Ngā kura wai ua
There are some great benefits to collecting rainwater but also a lot of decisions to make about the rainwater tank you choose and how it is installed.
These pages relate specifically to rainwater tanks. Information on installing water tanks for drinking water purposes, whether as part of a new build or at an existing dwelling, should be addressed in a building consent application.
The positives of rainwater collection
Environmental and economic benefits of rainwater collection include:
- providing water for the garden, to wash the car, or even to flush the toilet
- providing your own water supply during summer water restrictions or in times of emergency
- reducing your water bill, long term
- helping remove rainfall from the stormwater system which - in extreme weather - can have negative environmental effects, like excess stormwater runoff.
For new builds or developing an existing property
If you’re building or renovating and that involves replacing natural ground cover with sealed surfaces, this can generate additional stormwater runoff. One way to manage this is to install a rainwater tank, but this should be addressed as part of your building consent.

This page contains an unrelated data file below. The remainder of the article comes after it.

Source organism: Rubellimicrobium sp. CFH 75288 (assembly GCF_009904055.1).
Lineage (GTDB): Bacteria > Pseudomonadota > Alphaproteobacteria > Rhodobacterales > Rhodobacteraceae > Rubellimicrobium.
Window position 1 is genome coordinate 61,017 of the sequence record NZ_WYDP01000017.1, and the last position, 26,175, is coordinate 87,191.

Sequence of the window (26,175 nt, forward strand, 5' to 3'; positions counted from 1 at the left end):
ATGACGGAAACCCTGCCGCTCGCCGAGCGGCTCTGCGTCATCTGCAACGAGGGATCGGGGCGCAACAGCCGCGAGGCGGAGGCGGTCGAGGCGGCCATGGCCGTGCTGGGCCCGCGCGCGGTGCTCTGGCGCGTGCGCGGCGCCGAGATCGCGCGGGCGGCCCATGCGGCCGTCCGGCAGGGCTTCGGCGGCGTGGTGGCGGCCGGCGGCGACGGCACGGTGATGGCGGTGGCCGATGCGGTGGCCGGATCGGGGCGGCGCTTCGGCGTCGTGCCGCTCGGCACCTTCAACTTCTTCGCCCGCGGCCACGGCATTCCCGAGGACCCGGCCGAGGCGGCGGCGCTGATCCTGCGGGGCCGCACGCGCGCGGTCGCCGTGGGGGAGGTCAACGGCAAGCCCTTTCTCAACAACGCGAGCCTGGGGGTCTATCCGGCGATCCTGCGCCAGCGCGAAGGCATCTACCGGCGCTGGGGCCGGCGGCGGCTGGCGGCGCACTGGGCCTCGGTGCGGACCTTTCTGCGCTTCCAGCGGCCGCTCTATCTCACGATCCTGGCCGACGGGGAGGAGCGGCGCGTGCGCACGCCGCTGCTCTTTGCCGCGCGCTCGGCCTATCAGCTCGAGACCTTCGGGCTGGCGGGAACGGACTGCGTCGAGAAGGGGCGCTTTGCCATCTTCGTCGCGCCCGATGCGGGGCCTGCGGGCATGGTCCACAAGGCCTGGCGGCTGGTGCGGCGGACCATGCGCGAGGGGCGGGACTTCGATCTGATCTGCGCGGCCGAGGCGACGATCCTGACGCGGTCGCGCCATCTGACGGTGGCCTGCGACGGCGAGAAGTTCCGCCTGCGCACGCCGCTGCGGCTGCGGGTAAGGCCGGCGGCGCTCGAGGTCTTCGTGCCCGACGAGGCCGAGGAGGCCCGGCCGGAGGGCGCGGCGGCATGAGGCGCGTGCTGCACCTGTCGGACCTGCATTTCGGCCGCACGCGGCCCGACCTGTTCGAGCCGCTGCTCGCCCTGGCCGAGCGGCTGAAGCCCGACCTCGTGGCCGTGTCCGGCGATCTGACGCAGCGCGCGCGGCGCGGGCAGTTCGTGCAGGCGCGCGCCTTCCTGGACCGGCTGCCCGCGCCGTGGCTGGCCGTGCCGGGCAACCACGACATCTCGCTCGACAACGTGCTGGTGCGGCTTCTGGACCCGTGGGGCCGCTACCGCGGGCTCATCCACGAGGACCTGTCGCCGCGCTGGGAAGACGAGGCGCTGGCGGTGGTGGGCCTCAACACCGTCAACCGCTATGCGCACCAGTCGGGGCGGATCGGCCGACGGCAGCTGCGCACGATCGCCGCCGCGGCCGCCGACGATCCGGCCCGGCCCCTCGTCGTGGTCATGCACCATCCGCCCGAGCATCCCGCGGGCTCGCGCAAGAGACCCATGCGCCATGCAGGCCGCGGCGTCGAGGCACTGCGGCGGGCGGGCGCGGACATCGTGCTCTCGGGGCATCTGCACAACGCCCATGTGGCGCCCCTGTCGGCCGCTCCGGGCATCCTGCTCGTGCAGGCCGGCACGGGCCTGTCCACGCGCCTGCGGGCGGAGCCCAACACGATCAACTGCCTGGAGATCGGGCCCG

Things to consider
- What will you use the water for?
- Outside use only (e.g. to water the garden, clean the house, or clean the car).
- Some inside use (e.g. for laundry, flushing toilets, or showering), if this is the case your rainwater tank will need to be connected to the plumbing.
- Drinking water (potable water), this will involve plumbing, fitting a backflow prevention device, and the water will need to meet drinking safety standards.
- What are the water quality considerations?
- What size and type of rainwater tank do you need?
- Does your rainwater tank meet the Building Act requirements? See our information on Installing and maintaining your rainwater tank.
- Does your rainwater tank meet the District Plan requirements (e.g. if you’re in a heritage zone, different rules could apply).
Last updated 10 September 2021